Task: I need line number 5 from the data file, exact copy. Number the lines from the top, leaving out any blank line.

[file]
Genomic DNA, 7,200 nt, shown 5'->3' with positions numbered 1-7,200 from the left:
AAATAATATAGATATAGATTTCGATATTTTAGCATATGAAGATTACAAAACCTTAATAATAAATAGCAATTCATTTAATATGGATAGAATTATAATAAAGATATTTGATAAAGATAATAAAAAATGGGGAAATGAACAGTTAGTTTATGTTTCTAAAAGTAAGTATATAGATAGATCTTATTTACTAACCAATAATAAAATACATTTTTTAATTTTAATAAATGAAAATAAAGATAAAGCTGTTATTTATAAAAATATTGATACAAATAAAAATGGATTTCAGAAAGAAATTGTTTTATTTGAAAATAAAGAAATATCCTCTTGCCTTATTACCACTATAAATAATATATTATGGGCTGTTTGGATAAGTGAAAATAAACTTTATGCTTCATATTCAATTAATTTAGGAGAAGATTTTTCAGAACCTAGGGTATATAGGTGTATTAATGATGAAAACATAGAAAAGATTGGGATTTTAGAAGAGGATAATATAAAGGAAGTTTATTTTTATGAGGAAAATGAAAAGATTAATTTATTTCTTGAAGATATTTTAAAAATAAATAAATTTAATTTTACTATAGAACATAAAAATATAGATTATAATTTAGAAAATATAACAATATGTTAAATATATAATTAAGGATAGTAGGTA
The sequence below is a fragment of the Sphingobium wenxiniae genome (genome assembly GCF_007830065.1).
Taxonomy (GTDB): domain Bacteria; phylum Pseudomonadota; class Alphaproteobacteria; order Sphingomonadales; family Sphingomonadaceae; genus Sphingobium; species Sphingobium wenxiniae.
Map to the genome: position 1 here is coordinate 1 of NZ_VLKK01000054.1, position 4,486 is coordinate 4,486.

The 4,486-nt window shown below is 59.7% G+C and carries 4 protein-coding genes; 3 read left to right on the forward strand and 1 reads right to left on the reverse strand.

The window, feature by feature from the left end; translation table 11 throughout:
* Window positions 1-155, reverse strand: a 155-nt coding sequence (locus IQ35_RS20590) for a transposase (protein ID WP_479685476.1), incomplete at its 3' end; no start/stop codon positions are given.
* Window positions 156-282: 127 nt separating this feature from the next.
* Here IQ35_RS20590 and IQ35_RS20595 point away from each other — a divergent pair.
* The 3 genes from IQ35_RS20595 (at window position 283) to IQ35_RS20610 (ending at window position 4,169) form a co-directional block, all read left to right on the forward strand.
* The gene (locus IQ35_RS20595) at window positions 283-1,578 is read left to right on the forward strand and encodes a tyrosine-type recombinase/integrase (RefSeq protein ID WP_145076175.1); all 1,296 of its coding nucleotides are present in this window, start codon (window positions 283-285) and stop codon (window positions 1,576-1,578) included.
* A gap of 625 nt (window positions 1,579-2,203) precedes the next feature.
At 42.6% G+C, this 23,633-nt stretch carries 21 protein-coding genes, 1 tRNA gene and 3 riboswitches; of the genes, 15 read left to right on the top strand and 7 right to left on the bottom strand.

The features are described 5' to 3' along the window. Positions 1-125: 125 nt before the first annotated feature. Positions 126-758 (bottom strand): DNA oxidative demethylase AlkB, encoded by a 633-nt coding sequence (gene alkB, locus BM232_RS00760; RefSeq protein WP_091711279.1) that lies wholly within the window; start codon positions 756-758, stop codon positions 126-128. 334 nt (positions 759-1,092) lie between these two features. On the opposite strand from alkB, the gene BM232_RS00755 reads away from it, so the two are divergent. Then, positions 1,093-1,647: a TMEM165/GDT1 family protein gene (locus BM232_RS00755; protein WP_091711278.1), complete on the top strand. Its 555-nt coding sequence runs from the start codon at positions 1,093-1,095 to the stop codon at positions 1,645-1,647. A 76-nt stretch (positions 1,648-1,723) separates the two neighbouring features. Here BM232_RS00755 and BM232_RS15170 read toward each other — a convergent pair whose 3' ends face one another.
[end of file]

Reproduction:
Map to the genome: position 1 here is coordinate 1 of NZ_VLKK01000054.1, position 4,486 is coordinate 4,486.